Part I of this plan makes recommendations to ensure that America has a world-leading broadband ecosystem for both fixed and mobile service. It discusses recommendations to maximize innovation, investment and consumer welfare, primarily through competition. It then recommends more efficient allocation and management of assets government controls or influences, such as spectrum, poles and rights-of-way, to maximize private sector investment and facilitate competition.

Part II makes recommendations to promote inclusion—to ensure that all Americans have access to the opportunities broadband can provide. These include reforming the Universal Service Fund and intercarrier compensation. It also makes recommendations to promote broadband affordability, adoption and digital literacy.

Part III makes recommendations to maximize the use of broadband to address national priorities. This includes reforming laws, policies and incentives to maximize the benefits of broadband in areas where government plays a significant role. This part makes recommendations to unleash innovation in health care, energy, education, government performance, civic engagement, job training, economic development and public safety.

Finally, the plan outlines an implementation strategy to ensure the country executes these recommendations, creates a dynamic process and meets each of the goals outlined here.

Before exploring any of these recommendations further, though, it is important to understand the current state of broadband in the United States, which is described in Chapter 3.

* In Shakespeare’s Henry IV, Welsh rebel Glendower tells his co-conspirator Hotspur: “I can call spirits from the vasty deep.” Hotspur responds, “Why, so can I, or so can any man; But will they come when you do call for them?” William Shakespeare, Henry IV, pt. I, act 3, sc. 1, 52–58.

1 Letter from 21st Century Telecommunications et al., Members of the Consumer Electronic Association et al., to Chairman Julius Genachowski and Commissioners, FCC, GN Docket No. 09-51 (Dec. 2, 2009) at 1 (filed by Consumer Electronics Association on behalf of 115 parties).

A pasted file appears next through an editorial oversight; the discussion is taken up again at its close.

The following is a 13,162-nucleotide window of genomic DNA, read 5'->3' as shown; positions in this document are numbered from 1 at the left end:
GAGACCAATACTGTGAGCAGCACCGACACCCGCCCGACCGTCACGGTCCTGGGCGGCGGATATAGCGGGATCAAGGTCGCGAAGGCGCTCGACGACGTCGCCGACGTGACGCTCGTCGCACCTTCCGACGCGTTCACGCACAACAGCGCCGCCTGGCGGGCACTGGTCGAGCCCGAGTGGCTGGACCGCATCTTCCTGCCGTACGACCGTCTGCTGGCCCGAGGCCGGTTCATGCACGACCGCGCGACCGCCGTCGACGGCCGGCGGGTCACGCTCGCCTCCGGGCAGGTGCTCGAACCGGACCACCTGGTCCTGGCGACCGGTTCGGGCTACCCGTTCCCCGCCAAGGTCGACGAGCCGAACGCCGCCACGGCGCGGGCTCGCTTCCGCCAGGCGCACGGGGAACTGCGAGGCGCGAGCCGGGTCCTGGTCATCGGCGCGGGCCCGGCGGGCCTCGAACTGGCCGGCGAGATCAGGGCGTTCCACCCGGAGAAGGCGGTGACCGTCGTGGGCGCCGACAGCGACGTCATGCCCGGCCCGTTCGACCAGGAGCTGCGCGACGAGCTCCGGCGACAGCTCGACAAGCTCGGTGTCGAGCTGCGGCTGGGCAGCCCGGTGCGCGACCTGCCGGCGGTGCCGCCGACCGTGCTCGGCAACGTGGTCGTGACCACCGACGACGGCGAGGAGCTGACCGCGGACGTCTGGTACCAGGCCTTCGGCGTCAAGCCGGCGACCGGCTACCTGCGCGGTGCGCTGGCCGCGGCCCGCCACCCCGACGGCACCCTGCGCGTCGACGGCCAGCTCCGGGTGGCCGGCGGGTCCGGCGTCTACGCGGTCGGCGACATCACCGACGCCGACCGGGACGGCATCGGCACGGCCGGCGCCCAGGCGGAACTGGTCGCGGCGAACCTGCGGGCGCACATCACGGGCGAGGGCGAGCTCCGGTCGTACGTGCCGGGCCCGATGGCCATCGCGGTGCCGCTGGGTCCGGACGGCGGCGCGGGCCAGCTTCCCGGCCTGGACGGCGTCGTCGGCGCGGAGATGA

2 Omnibus Broadband Initiative, The Broadband Availability Gap (forthcoming).

3 For the purposes of the plan, “Tribal lands” is defined as any federally recognized Tribe’s reservation, pueblo, and colony, including former reservations in Oklahoma, Alaska Native regions established pursuant to the Alaska Native Claims Settlement Act, Pub. L. No. 92-203, 85 Stat. 688 (1971), and Indian allotments. The term “Tribe” means any American Indian or Alaska Native Tribe, Band, Nation, Pueblo, Village, or Community, which is acknowledged by the Federal government to have a government-to-government relationship with the United States and is eligible for the programs and services established by the United States. See Statement of Policy on Establishing a Government-to-Government Relationship with Indian Tribes, Policy Statement, 16 FCC Rcd 4078, 4080 (2000). Thus, “Tribal lands” includes American Indian Reservations and Trust Lands, Tribal Jurisdiction Statistical Areas, Tribal Designated Statistical Areas, and Alaska Native Village Statistical Areas, as well as the communities situated on such lands. This would also include the lands of Native entities receiving Federal acknowledgement or recognition in the future.

4 9/11 Comm’n, The 9/11 Commission Report 39 (2004), available at http://www.9-11commission.gov/report/911Report.pdf.

5 Google Comments in re NBP PN #2 (Comment Sought on the Implementation of Smart Grid Technology—NBP Public Notice #2, GN Docket Nos. 09-47, 09-51, 09-137, Public Notice, 24 FCC Rcd 11747 (WCB 2009) (NBP PN #2)), filed Oct. 2, 2009, at 4.

FCC

Broadband Labels Should Include Practical Applications of Internet Packages: MIT Researchers

The FCC’s broadband label might include the number of movies one can watch at a time with a certain plan.

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Photo of MIT's David Clark used with permission

WASHINGTON, September 19, 2022 – The Federal Communications Commission’s upcoming broadband transparency labels should include “interpretive” information that helps consumers understand the practical implications of their internet performance, such as the number of movies they can watch at a time, according to researchers Friday at the Massachusetts Institute of Technology.

As directed by Congress in the Infrastructure, Investment and Jobs Act, the FCC is currently working on a “label” service providers will be required to fulfill that features details of broadband service plans, including monthly price, typical download and upload speeds, latency, packet loss, and other relevant information. The labels, which must be finalized by November, are meant to help consumers make a more informed decision when choosing an internet plan.